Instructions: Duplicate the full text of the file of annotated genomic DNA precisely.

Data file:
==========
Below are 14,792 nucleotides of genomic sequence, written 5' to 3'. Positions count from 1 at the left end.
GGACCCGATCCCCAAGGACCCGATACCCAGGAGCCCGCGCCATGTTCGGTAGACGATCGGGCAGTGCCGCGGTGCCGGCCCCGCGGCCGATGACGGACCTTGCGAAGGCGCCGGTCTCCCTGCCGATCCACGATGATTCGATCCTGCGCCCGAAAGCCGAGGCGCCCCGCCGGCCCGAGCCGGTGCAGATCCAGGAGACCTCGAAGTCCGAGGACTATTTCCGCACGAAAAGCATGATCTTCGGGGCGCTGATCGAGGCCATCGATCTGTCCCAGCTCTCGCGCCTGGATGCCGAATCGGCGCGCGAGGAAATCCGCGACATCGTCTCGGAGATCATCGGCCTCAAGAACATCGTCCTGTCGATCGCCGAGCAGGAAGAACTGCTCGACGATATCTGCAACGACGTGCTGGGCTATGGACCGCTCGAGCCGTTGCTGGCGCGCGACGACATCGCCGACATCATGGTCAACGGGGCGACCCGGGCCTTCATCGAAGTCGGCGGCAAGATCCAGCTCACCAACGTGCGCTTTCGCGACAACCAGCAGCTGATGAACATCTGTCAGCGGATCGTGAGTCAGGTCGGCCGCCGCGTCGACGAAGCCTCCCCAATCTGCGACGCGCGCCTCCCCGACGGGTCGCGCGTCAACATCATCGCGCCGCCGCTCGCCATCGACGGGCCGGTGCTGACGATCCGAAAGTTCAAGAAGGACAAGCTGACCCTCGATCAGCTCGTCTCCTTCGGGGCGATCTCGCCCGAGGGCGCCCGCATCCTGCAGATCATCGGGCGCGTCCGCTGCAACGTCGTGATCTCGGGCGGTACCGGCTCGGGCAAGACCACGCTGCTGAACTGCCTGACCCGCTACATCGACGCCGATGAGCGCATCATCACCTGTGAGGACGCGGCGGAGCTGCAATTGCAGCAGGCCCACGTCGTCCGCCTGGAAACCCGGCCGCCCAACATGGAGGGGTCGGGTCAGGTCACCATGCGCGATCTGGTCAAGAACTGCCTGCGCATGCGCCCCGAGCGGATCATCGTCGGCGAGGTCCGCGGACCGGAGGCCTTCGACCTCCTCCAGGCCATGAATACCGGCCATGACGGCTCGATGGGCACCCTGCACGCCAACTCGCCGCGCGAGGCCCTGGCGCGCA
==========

Below are 14,792 nucleotides of genomic sequence, written 5' to 3'. Positions count from 1 at the left end.
GGACCCGATCCCCAAGGACCCGATACCCAGGAGCCCGCGCCATGTTCGGTAGACGATCGGGCAGTGCCGCGGTGCCGGCCCCGCGGCCGATGACGGACCTTGCGAAGGCGCCGGTCTCCCTGCCGATCCACGATGATTCGATCCTGCGCCCGAAAGCCGAGGCGCCCCGCCGGCCCGAGCCGGTGCAGATCCAGGAGACCTCGAAGTCCGAGGACTATTTCCGCACGAAAAGCATGATCTTCGGGGCGCTGATCGAGGCCATCGATCTGTCCCAGCTCTCGCGCCTGGATGCCGAATCGGCGCGCGAGGAAATCCGCGACATCGTCTCGGAGATCATCGGCCTCAAGAACATCGTCCTGTCGATCGCCGAGCAGGAAGAACTGCTCGACGATATCTGCAACGACGTGCTGGGCTATGGACCGCTCGAGCCGTTGCTGGCGCGCGACGACATCGCCGACATCATGGTCAACGGGGCGACCCGGGCCTTCATCGAAGTCGGCGGCAAGATCCAGCTCACCAACGTGCGCTTTCGCGACAACCAGCAGCTGATGAACATCTGTCAGCGGATCGTGAGTCAGGTCGGCCGCCGCGTCGACGAAGCCTCCCCAATCTGCGACGCGCGCCTCCCCGACGGGTCGCGCGTCAACATCATCGCGCCGCCGCTCGCCATCGACGGGCCGGTGCTGACGATCCGAAAGTTCAAGAAGGACAAGCTGACCCTCGATCAGCTCGTCTCCTTCGGGGCGATCTCGCCCGAGGGCGCCCGCATCCTGCAGATCATCGGGCGCGTCCGCTGCAACGTCGTGATCTCGGGCGGTACCGGCTCGGGCAAGACCACGCTGCTGAACTGCCTGACCCGCTACATCGACGCCGATGAGCGCATCATCACCTGTGAGGACGCGGCGGAGCTGCAATTGCAGCAGGCCCACGTCGTCCGCCTGGAAACCCGGCCGCCCAACATGGAGGGGTCGGGTCAGGTCACCATGCGCGATCTGGTCAAGAACTGCCTGCGCATGCGCCCCGAGCGGATCATCGTCGGCGAGGTCCGCGGACCGGAGGCCTTCGACCTCCTCCAGGCCATGAATACCGGCCATGACGGCTCGATGGGCACCCTGCACGCCAACTCGCCGCGCGAGGCCCTGGCGCGCA